I had inspiring teachers at various points of my life, teachers who cared, who corrected gently, who molded ideas, who pushed the right books into my hands at the right time, who challenged me in the best possible ways. Teachers who let me cry in their classrooms, teachers who taught me how to craft a sentence and how to articulate a thought, teachers who saw my desperate, gaping need to be loved and this desire to be understood, and who filled me with their wisdom, their understanding.

I also had a teacher who once reported me as absent for an entire semester because he thought my name was Megan. I also had a teacher who told me that he deducted ten points from my paper on Dorothy Parker because he had “no idea who that was.” I also had a teacher who told me that it was okay that I was bad at math, since I was a woman.

I don’t know David Olio, but I wish I did. Because I would love to talk about how strange it must have felt to read those sexually explicit words with teenagers in a classroom, young people who are old enough to vote and to be drafted into the military, who can operate cars and who can hold handguns but who are somehow deemed too vulnerable to be exposed to the idea that sex is pleasurable, that sex can be both masochistic and beautiful, that sex is a subject worthy of artistic creation and academic study. I would love to ask him if it was worth it — to lose his job over this incident. I would ask him: if he could go back in time, would he handle it differently?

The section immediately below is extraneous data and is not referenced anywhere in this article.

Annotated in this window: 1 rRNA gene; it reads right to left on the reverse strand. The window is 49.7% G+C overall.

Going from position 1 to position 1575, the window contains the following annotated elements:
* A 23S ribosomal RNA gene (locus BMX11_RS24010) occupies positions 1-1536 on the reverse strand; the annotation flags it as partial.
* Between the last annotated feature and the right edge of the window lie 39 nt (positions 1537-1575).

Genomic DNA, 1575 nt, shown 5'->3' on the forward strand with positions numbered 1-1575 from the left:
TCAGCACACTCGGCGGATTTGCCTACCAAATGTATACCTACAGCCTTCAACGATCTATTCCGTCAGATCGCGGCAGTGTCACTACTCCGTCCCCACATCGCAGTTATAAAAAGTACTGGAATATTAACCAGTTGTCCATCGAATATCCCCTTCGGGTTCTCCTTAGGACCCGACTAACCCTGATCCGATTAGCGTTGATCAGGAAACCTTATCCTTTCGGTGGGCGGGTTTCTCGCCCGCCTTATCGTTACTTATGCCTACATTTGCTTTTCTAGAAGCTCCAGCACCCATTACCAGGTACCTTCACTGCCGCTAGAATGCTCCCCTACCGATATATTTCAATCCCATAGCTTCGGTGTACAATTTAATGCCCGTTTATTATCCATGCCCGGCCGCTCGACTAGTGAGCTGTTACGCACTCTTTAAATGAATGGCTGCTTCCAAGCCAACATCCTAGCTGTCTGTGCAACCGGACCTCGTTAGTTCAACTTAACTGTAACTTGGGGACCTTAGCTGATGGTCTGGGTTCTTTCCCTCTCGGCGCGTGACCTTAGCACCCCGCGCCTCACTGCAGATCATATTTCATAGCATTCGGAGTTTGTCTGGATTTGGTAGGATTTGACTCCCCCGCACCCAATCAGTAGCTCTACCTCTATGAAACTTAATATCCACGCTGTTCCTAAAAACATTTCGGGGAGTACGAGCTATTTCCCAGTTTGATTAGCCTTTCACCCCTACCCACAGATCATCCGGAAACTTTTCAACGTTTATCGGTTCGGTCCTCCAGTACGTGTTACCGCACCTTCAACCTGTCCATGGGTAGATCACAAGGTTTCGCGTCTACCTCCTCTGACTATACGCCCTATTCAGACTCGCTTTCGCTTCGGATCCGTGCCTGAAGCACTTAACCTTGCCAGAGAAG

I don’t know that I would have allowed that poem to be read in my classroom, if I were him. I don’t know. I don’t know that I would have had the ability to teach it — that I would be prepared for a frank discussion of sexual themes with students at, I’m sure, varying levels of maturity. I do know that I could easily teach a lesson on, say, Lord of the Flies and feel comfortable talking about that book’s extreme violence, and I hate what that says about me, that I could teach that book because others have done so for years. We give that book to kids in the ninth or tenth grade, a book where children murder one another. We can talk about what it means to stab a knife into someone’s flesh, to watch blood spurt, the frenzied action of removing another person’s life, about poor, poor Piggy.

Yet we can’t talk about what it means to stroke, to caress, to orgasm, to climax. We can’t talk about what it means to love and to express that love through sex, to lick and to need and to want and to desire and to have that desire fulfilled. We can’t talk about that. And I hate that that is true.